Philadelphia, PA – The City of Brotherly Love is no stranger to world-class medical institutions. The regional population of 6 million people have numerous choices when it comes to seeking healthcare services. However, when it comes to those who require care of chronic wounds, the options are not as abundant. As wound care clinicians well know, patients benefit from access to community-based facilities for specialized wound care, especially in a city known for its many neighborhoods and distinct local characteristics and personalities. For residents of Roxborough, an area in the northwest section of the city founded more than three centuries ago,1 the Comprehensive Wound Healing Center at Roxborough Memorial Hospital bridges that gap between local and quality care.
“It’s very important for patients to have access to wound care services in their community hospital because of travel,” said Marie Marvel, RN, BS, WCC, director of wound care at the Roxborough clinic. “A lot of [patients] have difficultly ambulating, difficultly with transportation, and just difficultly with fitting it into their schedules. Hyperbaric oxygen therapy is a daily treatment, so for someone to fit that in a couple hours each day and carve it out into their schedule five days a week is significant.” Along with Catherine E. Cahill, DO, physician medical director, and a team of nurses, Marvel helps care for wound care patients who live in the neighborhood known for its hilly terrain and high elevation along the Schuylkill River, as well as those living in parts of eastern Montgomery County.
“I think the distinction between a community hospital versus a tertiary care center is important,” said Cahill. “Certainly, in Philadelphia we see several tertiary care centers that serve not only locally but nationally and, in some cases, globally, whereas our community hospital serves the local areas around us. That’s something we’re really proud of, because we’re able to offer top-notch care to our local community and that our patients don’t have to travel to get that.”
When the clinic was first conceived in the late 1990s, the driving force was need in the region. Providers had no choice but to handle wound care within the walls of their own practices, but patient outcomes were not as successful and required specialty equipment, supplies, and staff. Roxborough Memorial Hospital’s wound clinic evolved to fulfill this need, starting with a small patient caseload. As area providers saw positive patient outcomes, the caseload continued to grow. And, with a close-knit community like the northwest section of Philadelphia, word of mouth helped spread the center’s reputation as the go-to place for help with complex wounds.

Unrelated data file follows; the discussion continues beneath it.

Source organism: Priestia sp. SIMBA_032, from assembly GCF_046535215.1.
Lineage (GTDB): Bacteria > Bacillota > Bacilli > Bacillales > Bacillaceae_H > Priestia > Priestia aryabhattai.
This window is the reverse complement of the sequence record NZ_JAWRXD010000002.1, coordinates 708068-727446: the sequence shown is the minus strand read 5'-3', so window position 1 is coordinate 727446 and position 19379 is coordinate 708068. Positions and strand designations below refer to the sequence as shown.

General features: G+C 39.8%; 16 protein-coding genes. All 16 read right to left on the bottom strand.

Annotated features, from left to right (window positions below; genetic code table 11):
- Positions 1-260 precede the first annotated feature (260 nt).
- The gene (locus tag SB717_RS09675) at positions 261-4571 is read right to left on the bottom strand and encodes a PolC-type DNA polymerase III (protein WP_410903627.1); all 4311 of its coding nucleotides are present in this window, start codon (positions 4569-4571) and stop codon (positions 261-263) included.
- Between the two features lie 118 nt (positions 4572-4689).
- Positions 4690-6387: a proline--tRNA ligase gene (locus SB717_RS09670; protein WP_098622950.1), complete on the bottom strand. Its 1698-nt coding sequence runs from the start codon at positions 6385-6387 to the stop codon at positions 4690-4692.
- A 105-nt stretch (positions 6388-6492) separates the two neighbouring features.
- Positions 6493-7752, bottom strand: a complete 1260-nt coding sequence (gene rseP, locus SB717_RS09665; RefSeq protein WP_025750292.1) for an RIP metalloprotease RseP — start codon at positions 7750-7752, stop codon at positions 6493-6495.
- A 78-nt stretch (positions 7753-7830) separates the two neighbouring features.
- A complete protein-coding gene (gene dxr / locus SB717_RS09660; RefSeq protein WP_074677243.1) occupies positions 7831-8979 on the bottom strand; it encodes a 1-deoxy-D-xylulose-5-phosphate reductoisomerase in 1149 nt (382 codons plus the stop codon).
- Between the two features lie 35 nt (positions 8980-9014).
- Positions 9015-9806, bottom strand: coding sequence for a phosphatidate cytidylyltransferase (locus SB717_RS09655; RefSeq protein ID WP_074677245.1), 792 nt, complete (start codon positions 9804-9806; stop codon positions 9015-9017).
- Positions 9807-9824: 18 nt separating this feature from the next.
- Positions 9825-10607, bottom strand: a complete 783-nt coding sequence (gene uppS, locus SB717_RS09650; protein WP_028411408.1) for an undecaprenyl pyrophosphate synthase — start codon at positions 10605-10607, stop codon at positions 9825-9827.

The Comprehensive Wound Healing Center officially opened its doors in 1998 as one of the first small, community hospital settings to offer a hyperbaric oxygen and wound care specialty clinic. “I remember for many years after people would question, ‘Wow, Roxborough has hyperbarics?’” said Marvel, who helped expand the center when she joined the staff in 2000. “It was quite surprising and cutting-edge, and we were often asked to move ahead and assist other hospitals that were opening wound care centers in years following.”
A Changing Neighborhood
The clinic’s location is central to a section of Philadelphia that flourished during the industrial boom of the early 1900s. On a weekly basis, the facility sees anywhere between 30 and 60 patients who come from nearby rowhomes in neighborhoods built more than 100 years ago to provide housing for factory workers. Patient demographics have started to shift with the neighborhood’s growing population. “Twenty, thirty years ago, it was a mostly middle class, blue-collar crowd,” explained Cahill. “Now, you have the dawn of Manayunk, which is a younger population. So, we see people under the age of 30 with traumatic wounds, burns, lacerations, et cetera, anywhere up to octogenarians, and then some with your classic wound care needs — be it venous stasis ulcers or arterial ulcers, and obviously diabetic foot wounds. Our patient population is a reflection of this ever-changing area, from the millennials in Manayunk to the patients who are ever loyal to the Roxborough area.”
When asked about patients who stick out among their weekly cohorts, Cahill could quickly recall one particular patient. “I met this woman when I started here at the center,” Cahill said. “She’s lovely, but noncompliant, as some wound care patients tend to be. I got to know her very well since she came in weekly, and immediately she kind of became part of our wound care family. She had severe venous stasis ulcers, and I encouraged her to wear compression stockings, to take her diuretic, to offload, and to wear her pumps.”